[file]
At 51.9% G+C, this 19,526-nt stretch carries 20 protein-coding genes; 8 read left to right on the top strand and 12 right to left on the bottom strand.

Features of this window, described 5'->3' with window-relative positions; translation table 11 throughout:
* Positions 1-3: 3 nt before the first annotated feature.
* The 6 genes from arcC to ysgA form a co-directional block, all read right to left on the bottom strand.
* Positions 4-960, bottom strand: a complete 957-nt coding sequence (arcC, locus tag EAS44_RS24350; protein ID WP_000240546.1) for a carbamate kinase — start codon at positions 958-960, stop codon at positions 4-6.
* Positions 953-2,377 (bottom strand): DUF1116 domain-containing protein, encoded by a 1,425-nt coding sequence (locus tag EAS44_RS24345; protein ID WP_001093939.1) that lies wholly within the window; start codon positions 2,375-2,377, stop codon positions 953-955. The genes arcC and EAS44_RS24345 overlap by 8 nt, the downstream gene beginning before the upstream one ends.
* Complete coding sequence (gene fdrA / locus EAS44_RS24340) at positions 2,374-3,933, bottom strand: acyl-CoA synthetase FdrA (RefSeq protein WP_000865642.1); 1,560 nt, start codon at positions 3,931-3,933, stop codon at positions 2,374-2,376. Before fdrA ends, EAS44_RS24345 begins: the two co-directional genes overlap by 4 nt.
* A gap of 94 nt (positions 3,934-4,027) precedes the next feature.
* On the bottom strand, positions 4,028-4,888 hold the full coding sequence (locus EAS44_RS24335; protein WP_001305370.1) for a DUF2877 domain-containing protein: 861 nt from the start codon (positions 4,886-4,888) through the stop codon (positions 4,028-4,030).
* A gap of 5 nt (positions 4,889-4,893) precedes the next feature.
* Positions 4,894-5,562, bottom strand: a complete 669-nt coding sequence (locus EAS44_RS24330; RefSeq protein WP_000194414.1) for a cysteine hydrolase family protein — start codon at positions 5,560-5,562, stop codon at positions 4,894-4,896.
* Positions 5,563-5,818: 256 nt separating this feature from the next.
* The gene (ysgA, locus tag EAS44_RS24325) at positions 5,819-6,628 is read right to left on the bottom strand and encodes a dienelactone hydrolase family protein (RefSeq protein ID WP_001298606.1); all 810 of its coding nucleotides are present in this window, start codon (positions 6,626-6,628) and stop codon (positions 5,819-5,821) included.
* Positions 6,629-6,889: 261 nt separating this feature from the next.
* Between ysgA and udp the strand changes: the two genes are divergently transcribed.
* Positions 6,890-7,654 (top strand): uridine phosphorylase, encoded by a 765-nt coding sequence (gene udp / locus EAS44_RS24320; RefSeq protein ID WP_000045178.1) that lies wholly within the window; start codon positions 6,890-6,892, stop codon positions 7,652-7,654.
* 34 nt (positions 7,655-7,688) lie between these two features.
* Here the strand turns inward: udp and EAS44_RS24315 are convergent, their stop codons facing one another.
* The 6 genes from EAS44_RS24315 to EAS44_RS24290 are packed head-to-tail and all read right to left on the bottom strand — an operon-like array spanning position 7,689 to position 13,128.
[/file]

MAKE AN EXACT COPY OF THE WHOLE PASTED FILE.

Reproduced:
At 51.9% G+C, this 19,526-nt stretch carries 20 protein-coding genes; 8 read left to right on the top strand and 12 right to left on the bottom strand.

Features of this window, described 5'->3' with window-relative positions; translation table 11 throughout:
* Positions 1-3: 3 nt before the first annotated feature.
* The 6 genes from arcC to ysgA form a co-directional block, all read right to left on the bottom strand.
* Positions 4-960, bottom strand: a complete 957-nt coding sequence (arcC, locus tag EAS44_RS24350; protein ID WP_000240546.1) for a carbamate kinase — start codon at positions 958-960, stop codon at positions 4-6.
* Positions 953-2,377 (bottom strand): DUF1116 domain-containing protein, encoded by a 1,425-nt coding sequence (locus tag EAS44_RS24345; protein ID WP_001093939.1) that lies wholly within the window; start codon positions 2,375-2,377, stop codon positions 953-955. The genes arcC and EAS44_RS24345 overlap by 8 nt, the downstream gene beginning before the upstream one ends.
* Complete coding sequence (gene fdrA / locus EAS44_RS24340) at positions 2,374-3,933, bottom strand: acyl-CoA synthetase FdrA (RefSeq protein WP_000865642.1); 1,560 nt, start codon at positions 3,931-3,933, stop codon at positions 2,374-2,376. Before fdrA ends, EAS44_RS24345 begins: the two co-directional genes overlap by 4 nt.
* A gap of 94 nt (positions 3,934-4,027) precedes the next feature.
* On the bottom strand, positions 4,028-4,888 hold the full coding sequence (locus EAS44_RS24335; protein WP_001305370.1) for a DUF2877 domain-containing protein: 861 nt from the start codon (positions 4,886-4,888) through the stop codon (positions 4,028-4,030).
* A gap of 5 nt (positions 4,889-4,893) precedes the next feature.
* Positions 4,894-5,562, bottom strand: a complete 669-nt coding sequence (locus EAS44_RS24330; RefSeq protein WP_000194414.1) for a cysteine hydrolase family protein — start codon at positions 5,560-5,562, stop codon at positions 4,894-4,896.
* Positions 5,563-5,818: 256 nt separating this feature from the next.
* The gene (ysgA, locus tag EAS44_RS24325) at positions 5,819-6,628 is read right to left on the bottom strand and encodes a dienelactone hydrolase family protein (RefSeq protein ID WP_001298606.1); all 810 of its coding nucleotides are present in this window, start codon (positions 6,626-6,628) and stop codon (positions 5,819-5,821) included.
* Positions 6,629-6,889: 261 nt separating this feature from the next.
* Between ysgA and udp the strand changes: the two genes are divergently transcribed.
* Positions 6,890-7,654 (top strand): uridine phosphorylase, encoded by a 765-nt coding sequence (gene udp / locus EAS44_RS24320; RefSeq protein ID WP_000045178.1) that lies wholly within the window; start codon positions 6,890-6,892, stop codon positions 7,652-7,654.
* 34 nt (positions 7,655-7,688) lie between these two features.
* Here the strand turns inward: udp and EAS44_RS24315 are convergent, their stop codons facing one another.
* The 6 genes from EAS44_RS24315 to EAS44_RS24290 are packed head-to-tail and all read right to left on the bottom strand — an operon-like array spanning position 7,689 to position 13,128.